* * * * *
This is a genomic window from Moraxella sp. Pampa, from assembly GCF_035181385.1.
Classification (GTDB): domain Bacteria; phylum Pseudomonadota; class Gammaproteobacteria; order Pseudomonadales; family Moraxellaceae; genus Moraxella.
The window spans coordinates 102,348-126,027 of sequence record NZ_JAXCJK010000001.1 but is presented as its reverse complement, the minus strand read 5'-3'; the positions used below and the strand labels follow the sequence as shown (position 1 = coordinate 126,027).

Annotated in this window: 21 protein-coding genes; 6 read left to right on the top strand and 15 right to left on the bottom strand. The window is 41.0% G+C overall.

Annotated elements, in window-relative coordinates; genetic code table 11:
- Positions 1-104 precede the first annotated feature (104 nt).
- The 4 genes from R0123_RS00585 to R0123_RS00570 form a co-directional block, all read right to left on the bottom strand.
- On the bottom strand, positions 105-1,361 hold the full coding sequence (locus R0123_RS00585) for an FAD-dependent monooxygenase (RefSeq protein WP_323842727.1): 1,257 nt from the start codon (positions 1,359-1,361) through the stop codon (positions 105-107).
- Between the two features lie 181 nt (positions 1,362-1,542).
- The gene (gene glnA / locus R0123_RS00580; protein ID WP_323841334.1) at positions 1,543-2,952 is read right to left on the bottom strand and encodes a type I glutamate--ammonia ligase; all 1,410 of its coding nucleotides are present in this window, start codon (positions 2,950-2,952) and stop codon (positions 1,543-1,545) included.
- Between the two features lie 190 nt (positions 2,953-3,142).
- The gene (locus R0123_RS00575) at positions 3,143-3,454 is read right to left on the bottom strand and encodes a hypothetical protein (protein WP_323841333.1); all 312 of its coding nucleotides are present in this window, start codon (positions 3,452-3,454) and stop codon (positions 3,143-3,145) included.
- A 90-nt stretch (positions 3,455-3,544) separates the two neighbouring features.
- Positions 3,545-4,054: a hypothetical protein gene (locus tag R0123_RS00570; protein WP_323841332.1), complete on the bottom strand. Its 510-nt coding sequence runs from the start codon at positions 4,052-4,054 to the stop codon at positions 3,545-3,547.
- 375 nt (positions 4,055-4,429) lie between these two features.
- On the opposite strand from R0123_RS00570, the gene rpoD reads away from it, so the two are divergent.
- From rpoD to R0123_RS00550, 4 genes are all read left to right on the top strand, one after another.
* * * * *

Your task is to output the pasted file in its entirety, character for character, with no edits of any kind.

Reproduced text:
This is a genomic window from Moraxella sp. Pampa, from assembly GCF_035181385.1.
Classification (GTDB): domain Bacteria; phylum Pseudomonadota; class Gammaproteobacteria; order Pseudomonadales; family Moraxellaceae; genus Moraxella.
The window spans coordinates 102,348-126,027 of sequence record NZ_JAXCJK010000001.1 but is presented as its reverse complement, the minus strand read 5'-3'; the positions used below and the strand labels follow the sequence as shown (position 1 = coordinate 126,027).

Annotated in this window: 21 protein-coding genes; 6 read left to right on the top strand and 15 right to left on the bottom strand. The window is 41.0% G+C overall.

Annotated elements, in window-relative coordinates; genetic code table 11:
- Positions 1-104 precede the first annotated feature (104 nt).
- The 4 genes from R0123_RS00585 to R0123_RS00570 form a co-directional block, all read right to left on the bottom strand.
- On the bottom strand, positions 105-1,361 hold the full coding sequence (locus R0123_RS00585) for an FAD-dependent monooxygenase (RefSeq protein WP_323842727.1): 1,257 nt from the start codon (positions 1,359-1,361) through the stop codon (positions 105-107).
- Between the two features lie 181 nt (positions 1,362-1,542).
- The gene (gene glnA / locus R0123_RS00580; protein ID WP_323841334.1) at positions 1,543-2,952 is read right to left on the bottom strand and encodes a type I glutamate--ammonia ligase; all 1,410 of its coding nucleotides are present in this window, start codon (positions 2,950-2,952) and stop codon (positions 1,543-1,545) included.
- Between the two features lie 190 nt (positions 2,953-3,142).
- The gene (locus R0123_RS00575) at positions 3,143-3,454 is read right to left on the bottom strand and encodes a hypothetical protein (protein WP_323841333.1); all 312 of its coding nucleotides are present in this window, start codon (positions 3,452-3,454) and stop codon (positions 3,143-3,145) included.
- A 90-nt stretch (positions 3,455-3,544) separates the two neighbouring features.
- Positions 3,545-4,054: a hypothetical protein gene (locus tag R0123_RS00570; protein WP_323841332.1), complete on the bottom strand. Its 510-nt coding sequence runs from the start codon at positions 4,052-4,054 to the stop codon at positions 3,545-3,547.
- 375 nt (positions 4,055-4,429) lie between these two features.
- On the opposite strand from R0123_RS00570, the gene rpoD reads away from it, so the two are divergent.
- From rpoD to R0123_RS00550, 4 genes are all read left to right on the top strand, one after another.